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ICC Chief Prosecutor, Fatma Bensouda, opened a preliminary examination in 2010 into eight potential cases of war crimes and crimes against humanity during the violence.

Six cases relate to the jihadists and include the killing of civilians, mass kidnapping, attacks on schools and places of worship, sexual violence, and the use of children in conflict.

The other two — involving attacks on civilians, mass arrests and detention of suspects, abuse, torture and summary executions — concern the military.

President Muhammadu Buhari had in June 2015 promised to “leave no stone unturned to promote the rule of law and deal with all cases of human rights abuses.”

Bensouda acknowledged in her latest annual report that Nigeria appeared to have taken “concrete steps” towards investigating the allegations.

She wrote there appeared to be a “tangible prospect” of proceedings against Boko Haram members but not against troops “since the Nigerian authorities tend to deny any allegation.”


However, the  Amnesty International suggested  that the Nigerian Government was keeping her “in limbo” by giving the impression of domestic action but in reality doing very little.

“Eight years since the opening of the preliminary examination and faced with the continuing commission of crimes under international law and the possibility of a never-ending preliminary analysis, it is time for the OTP (Office of the Prosecutor) to open a formal investigation in Nigeria,” it said.

Not enough high-level Boko Haram commanders on trial in Nigeria – ICC

The International Criminal Court said despite the trials of Boko Haram suspects by the Nigerian government, there are limited number of cases against high-level Boko Haram commanders in Nigeria.

This was revealed in the annual report of ICC activities for 2018 presented by Fatou Bensouda, lead prosecutor of the ICC, at The Hague, Netherlands.

According to the report, the development seems to be related to the fact that top commanders of Boko Haram have yet to be apprehended or were killed during military operations.

“Despite the fact that the Nigerian authorities are conducting trials, it appears that at this stage, there is a limited number of cases against high and mid-level Boko Haram commanders. This seems to be related to the fact that top commanders have yet to be apprehended or were killed during military operations,” the report read.

It read in parts: “Nonetheless, the trial of Kabiru Umar, a mid-level Boko Haram commander was successfully concluded in December 2013 and the trial of Mohammed Usman (aka Khalid al-Barnawi), a former high-level Boko Haram commander and subsequent leader of the break-away faction Ansaru commenced in March 2017. The charges in both of these high-profile cases however, appear to be unrelated to the potential cases identified by the Office.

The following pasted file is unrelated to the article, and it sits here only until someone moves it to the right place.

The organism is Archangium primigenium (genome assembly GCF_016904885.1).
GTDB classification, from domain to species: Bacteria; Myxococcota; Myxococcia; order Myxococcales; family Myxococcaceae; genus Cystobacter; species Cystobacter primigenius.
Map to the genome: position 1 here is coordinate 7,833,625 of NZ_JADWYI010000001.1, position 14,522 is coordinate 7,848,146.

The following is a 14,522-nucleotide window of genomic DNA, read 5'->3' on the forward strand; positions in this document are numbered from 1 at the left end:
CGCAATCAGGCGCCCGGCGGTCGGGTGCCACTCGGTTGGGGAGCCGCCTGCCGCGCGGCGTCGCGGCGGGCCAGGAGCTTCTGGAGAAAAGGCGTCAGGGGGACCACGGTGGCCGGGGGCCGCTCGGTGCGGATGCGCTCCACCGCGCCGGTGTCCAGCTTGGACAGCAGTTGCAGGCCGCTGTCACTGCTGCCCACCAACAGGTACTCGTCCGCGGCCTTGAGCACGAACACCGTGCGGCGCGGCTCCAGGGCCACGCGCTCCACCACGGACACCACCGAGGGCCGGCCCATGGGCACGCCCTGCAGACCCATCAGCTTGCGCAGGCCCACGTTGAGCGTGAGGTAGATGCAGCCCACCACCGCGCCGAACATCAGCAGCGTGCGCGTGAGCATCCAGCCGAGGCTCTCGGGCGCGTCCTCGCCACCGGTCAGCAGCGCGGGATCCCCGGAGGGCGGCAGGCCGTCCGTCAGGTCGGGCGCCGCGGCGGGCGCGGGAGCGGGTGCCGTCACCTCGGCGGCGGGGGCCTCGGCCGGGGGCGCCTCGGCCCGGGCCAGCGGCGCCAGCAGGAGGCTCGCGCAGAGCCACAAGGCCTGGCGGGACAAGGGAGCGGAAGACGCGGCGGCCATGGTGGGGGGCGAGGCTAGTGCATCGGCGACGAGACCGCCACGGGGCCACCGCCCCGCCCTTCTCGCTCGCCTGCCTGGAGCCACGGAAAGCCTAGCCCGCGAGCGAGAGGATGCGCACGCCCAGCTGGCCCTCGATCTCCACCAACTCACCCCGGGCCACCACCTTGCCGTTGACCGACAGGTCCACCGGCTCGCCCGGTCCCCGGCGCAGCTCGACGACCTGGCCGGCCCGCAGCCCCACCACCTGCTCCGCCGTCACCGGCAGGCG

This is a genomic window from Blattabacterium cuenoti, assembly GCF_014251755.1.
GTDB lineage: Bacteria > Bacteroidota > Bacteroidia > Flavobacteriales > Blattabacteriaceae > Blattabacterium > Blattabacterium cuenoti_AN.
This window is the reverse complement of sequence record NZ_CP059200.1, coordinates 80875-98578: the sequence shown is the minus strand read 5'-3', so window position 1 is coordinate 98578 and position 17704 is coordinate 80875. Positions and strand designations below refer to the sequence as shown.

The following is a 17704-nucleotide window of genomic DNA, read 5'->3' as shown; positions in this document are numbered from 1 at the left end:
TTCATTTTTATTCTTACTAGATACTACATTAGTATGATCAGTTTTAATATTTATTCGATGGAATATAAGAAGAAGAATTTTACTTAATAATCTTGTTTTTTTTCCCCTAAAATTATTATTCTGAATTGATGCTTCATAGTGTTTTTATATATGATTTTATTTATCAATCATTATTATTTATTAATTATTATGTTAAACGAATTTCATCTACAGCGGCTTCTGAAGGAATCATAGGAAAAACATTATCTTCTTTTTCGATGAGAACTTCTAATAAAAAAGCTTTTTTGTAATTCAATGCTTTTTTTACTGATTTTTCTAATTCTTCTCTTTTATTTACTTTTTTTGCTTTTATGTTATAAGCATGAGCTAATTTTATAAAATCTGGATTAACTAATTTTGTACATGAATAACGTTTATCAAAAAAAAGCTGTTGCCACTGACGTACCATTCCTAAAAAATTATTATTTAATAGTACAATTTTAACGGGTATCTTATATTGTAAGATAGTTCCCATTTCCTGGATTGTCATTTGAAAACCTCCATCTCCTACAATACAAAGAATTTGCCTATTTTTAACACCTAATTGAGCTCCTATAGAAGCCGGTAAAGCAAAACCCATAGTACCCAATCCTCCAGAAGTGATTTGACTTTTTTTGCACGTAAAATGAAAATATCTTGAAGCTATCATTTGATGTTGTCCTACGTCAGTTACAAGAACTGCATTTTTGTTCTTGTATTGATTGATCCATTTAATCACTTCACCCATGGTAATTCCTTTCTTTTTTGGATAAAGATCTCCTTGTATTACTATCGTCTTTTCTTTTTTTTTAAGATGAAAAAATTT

“Military prosecutions have focused so far on individual cases of low-ranking soldiers charged under the AFA, and failed to address the contextual elements of crimes against humanity or war crimes identified by the Office.

“Since October 2017, the Nigerian authorities initiated three rounds of mass trials before special courts of the Federal High Court (“FHC”) in Kainji, Niger State, to process thousands of Boko Haram suspects held in military detention in Kainji. Such trials took place in October 2017, February 2018 and July 2018 during which most of the 1,669 Boko Haram suspects detained in Kainji were tried.

“It appears from the information available that the majority of defendants were discharged without trial for lack of evidence. Further, the great majority of the more than 360 persons convicted in these trials were charged with providing material and non-violent support to Boko Haram. Several observers also raised fair trial and due process concerns with respect to the Kainji trials.”

We’ll respond after reading the report — Information Minister

Contacted on the allegations of the Federal Government shielding military officers and the insurgents’ commanders from prosecution, the Minister of Information and Culture, Alhaji Lai Mohammed declined comment on the matter until he reads the report. “If I do not see the report, I will not comment on it,” he said.

Recently, Defence Headquarters spokesman, Brigadier-General John Agim, reportedly accused the Amnesty International of alleging crimes against the military without evidence.


“Amnesty International has become a major distraction that we have to overcome in the war against Boko Haram. They are always claiming a crime has been committed here and there but never presented any evidence,” Agim had said.

According to him, Amnesty International has evolved a habit of accusing only serving military commanders, indicating that its aim was to frustrate the government’s effort rather than help in ending the war or getting justice for victims.

“They usually spend years accusing serving commanders, but when those ones are out, they immediately leave them and shift their focus on the new ones in service. They should take any evidence they have to the ICC and leave the Nigerian government and military out of it.”